Scientists reveal first image of black hole
A multinational group of scientists has revealed the first ever image of a black hole, located in the M87 galaxy about 53.5 million light years away, Trend reported citing TASS.
"In April 2017, all the dishes in the Event Horizon Telescope turned and stared at a galaxy 55 million light years away called M87 and the supermassive black hole at its core, and we are delighted to be able to report to you today that we have seen what we thought was unseeable. We have seen and taken a picture of a black hole," Sheperd Doeleman, of Harvard University and the Harvard-Smithsonian Center for Astrophysics, told reporters at the National Press Club in Washington.
"We now have visual evidence for a black hole," he continued. "We now know that a black hole that weighs 6.5 billion times what our sun does exists in the center of M-87. This is the strongest evidence we have to date for the existence of black holes. It is also consistent … with Einstein’s predictions."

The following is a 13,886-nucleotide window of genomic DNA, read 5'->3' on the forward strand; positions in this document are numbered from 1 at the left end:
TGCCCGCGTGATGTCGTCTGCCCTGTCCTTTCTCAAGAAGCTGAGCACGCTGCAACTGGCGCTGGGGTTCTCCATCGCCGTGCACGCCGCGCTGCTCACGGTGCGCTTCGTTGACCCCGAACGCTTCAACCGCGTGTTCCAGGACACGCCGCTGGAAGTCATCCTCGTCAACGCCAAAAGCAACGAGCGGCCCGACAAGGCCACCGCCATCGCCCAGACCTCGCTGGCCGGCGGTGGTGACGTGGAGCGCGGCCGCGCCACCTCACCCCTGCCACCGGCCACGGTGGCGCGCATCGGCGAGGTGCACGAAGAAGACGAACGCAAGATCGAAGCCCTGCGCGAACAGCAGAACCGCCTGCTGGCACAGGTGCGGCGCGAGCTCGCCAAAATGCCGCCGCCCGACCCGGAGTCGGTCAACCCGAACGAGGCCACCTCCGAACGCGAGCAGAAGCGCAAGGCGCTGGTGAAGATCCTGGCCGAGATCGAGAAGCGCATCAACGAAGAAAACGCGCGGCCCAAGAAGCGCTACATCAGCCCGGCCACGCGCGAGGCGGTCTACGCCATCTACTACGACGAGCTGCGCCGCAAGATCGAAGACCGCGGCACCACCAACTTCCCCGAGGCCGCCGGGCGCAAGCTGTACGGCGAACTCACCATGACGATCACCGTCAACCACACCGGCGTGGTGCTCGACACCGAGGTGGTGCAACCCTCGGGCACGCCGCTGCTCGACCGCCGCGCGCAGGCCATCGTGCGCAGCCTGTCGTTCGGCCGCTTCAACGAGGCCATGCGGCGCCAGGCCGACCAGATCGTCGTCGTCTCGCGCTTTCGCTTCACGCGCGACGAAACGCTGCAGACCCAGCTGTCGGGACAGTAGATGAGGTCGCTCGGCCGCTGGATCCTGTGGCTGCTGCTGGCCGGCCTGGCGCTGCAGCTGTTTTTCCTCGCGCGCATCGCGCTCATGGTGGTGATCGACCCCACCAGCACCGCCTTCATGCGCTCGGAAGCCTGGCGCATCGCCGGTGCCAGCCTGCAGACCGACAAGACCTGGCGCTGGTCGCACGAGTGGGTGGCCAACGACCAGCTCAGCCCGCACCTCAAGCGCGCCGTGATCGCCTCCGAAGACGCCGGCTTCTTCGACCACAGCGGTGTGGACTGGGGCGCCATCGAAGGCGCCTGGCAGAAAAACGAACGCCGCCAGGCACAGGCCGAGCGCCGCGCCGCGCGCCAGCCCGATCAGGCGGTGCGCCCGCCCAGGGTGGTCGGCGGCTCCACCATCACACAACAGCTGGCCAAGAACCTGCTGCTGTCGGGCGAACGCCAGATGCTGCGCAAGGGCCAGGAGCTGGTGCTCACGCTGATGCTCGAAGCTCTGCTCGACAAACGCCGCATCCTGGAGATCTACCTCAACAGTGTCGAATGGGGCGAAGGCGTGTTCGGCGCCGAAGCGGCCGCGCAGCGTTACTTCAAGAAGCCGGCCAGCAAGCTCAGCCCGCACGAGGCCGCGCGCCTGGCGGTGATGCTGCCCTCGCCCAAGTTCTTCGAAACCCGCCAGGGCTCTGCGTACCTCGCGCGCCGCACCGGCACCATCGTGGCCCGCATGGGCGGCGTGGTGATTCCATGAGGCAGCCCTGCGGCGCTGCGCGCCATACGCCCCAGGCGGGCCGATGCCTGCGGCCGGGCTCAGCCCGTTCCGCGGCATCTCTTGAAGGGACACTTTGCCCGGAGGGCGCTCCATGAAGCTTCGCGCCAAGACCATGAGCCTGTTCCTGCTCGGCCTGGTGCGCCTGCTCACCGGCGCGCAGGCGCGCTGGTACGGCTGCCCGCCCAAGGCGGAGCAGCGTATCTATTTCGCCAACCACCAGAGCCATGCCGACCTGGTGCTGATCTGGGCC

The image was received as part of the Event Horizon Telescope project, which united eight radio telescopes all over the world, including in the United States, Mexico, Chile, Spain and France.
The project was launched to observe two super-massive black holes - SgrA* in the center of the Milky Way, some 26,000 light years away, and the object in the heart of the M87 galaxy (also known as Virgo A).
The observations were carried out in April 2017, but it took two years to process the data.